Central implements new budget model

Aaron Kunkler, Staff Reporter

Over the past year, the administration at Central has been attempting to meet budget shortfalls in various ways. One of the most prominent attempts has been the shift toward a Responsibility Centered Management (RCM) system.

Last spring, the state legislature froze tuition increases and other sources of income from the state, leaving Central with a $6.5 million debt.

RCM was implemented to help reallocate funds, allowing the deans of individual colleges to have much more discretion on where money coming in is sent and how it is utilized.

One of the key changes in transitioning to the RCM model was awarding departments funding based on how many students were enrolled in each department.

This was good news for departments that offered general education credits, or credits that every student must take in order to get any degree.

In a department like accounting, where most students don’t declare their major until later in their junior year, it can be detrimental.

For other departments, particularly the college of business, this is an area of concern as they do not have the level of general education courses as many other colleges.

Bruce Palmquist, physics professor, said that the RCM is the largest change to hit campus in the past year. He also said that, on the whole, he thinks it’s a good idea, but has yet to see many effects in his department.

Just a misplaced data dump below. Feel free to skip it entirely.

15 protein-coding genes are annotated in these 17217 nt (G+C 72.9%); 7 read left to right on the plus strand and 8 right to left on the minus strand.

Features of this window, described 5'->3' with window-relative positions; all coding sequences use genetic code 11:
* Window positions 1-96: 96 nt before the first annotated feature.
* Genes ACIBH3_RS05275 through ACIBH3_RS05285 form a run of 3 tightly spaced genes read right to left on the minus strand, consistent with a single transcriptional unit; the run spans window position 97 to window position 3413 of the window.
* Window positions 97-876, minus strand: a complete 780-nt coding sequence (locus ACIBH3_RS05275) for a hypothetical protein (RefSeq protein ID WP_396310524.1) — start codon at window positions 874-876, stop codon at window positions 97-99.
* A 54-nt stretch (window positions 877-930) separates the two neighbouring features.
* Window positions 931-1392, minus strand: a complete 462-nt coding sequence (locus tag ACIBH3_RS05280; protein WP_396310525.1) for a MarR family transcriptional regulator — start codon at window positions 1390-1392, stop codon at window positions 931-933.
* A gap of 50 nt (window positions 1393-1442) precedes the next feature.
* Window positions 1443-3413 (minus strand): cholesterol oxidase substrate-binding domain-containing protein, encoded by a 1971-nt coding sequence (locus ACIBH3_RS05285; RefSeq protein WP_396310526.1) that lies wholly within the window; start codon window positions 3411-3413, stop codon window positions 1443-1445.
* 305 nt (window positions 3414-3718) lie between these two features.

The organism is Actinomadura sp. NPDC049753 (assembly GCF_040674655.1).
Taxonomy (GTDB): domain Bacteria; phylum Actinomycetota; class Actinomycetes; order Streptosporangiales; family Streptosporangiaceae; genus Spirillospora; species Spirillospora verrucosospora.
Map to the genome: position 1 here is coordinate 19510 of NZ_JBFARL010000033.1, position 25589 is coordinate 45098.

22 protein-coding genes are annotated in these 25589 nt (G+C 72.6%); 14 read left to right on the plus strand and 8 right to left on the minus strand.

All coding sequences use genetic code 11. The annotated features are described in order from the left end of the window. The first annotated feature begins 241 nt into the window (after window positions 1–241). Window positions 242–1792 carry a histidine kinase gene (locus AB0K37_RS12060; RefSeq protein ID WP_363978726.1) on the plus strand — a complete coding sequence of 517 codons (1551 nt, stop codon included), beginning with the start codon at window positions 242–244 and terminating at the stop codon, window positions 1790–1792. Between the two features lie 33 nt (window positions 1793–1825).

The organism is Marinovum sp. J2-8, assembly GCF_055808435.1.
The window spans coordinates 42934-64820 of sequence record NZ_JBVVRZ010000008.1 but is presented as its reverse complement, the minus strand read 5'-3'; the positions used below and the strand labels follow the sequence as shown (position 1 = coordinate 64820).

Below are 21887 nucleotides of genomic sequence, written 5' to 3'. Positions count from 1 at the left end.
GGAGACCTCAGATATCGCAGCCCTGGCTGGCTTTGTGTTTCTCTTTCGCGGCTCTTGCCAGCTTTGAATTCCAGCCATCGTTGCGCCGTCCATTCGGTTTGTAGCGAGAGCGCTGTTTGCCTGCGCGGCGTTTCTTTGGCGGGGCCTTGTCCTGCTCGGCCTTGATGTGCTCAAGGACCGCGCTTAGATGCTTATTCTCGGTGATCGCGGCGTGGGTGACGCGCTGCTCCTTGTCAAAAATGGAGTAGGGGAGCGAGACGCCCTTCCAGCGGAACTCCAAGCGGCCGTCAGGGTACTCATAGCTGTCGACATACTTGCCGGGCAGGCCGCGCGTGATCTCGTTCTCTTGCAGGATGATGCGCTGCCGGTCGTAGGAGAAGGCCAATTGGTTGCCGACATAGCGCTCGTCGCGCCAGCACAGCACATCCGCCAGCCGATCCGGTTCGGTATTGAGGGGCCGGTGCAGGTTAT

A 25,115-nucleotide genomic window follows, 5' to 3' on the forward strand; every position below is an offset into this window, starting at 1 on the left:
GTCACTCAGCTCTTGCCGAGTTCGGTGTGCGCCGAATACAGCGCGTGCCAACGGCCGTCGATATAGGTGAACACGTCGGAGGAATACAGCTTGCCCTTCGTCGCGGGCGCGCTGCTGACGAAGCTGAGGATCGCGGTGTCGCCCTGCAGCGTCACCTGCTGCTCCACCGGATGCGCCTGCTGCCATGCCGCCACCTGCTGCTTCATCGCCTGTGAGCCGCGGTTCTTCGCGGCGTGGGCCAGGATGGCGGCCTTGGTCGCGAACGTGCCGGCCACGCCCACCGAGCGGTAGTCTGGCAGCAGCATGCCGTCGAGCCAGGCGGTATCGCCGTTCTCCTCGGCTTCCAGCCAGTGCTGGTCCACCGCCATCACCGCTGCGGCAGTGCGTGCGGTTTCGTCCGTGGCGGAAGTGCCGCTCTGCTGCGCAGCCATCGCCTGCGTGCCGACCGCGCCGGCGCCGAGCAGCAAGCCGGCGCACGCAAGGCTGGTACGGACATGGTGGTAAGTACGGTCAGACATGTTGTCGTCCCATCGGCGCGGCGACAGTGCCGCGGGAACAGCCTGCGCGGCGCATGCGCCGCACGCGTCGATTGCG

According to Palmquist, the administration is also pressuring Central faculty to put four-year-plans online to allow students to map out their academic experiences more easily. He said he supports this, and views it as a positive step for the university, allowing students and professors to help plan out their academic needs.

Palmquist said that one area which could be improved upon was faculty-administration communication.

He also said that communication is a twoway road, and a lack of communication may be coming from the faculty or administration.

As a whole, communication between the two sides of the university is all right, Palmquist said.

Marvin Bouillon, chair of the accounting department, said that he has seen the RCM model implemented at other universities, but that the way it is handled at Central will need some fine tuning.

“I don’t want to come out negatively against the administration, they have a tough job,” Bouillon said. “I think there’s more we need to look at than we’re currently looking at.”

Bouillon said that he thinks the administration is beginning to look at some issues that he is concerned about as well.

Currently, funding for his department is given based on 80 percent of the total student-credit hours. This means the lion’s share of their funding comes from the gross number of hours students spend working on courses offered in a department.

There are three areas which Bouillon believes the administration should be looking into with the RCM.

First, he said, the administration should consider dispersion of revenue. Second, other areas should be considered when allocating costs. Third, Bouillon would like to see a fixed budget amount allocated to departments to meet their basic requirements.

Bouillon said that he thinks the administration is beginning to tackle this.

“It’s a learning process. I don’t want to come out with a negative outlook,” Bouillon said, “I think the RCM has a merit.”

Bouillon said the accounting department will end up being a much “leaner” department. This will mean larger class sizes, increasing graduation rates and more majors.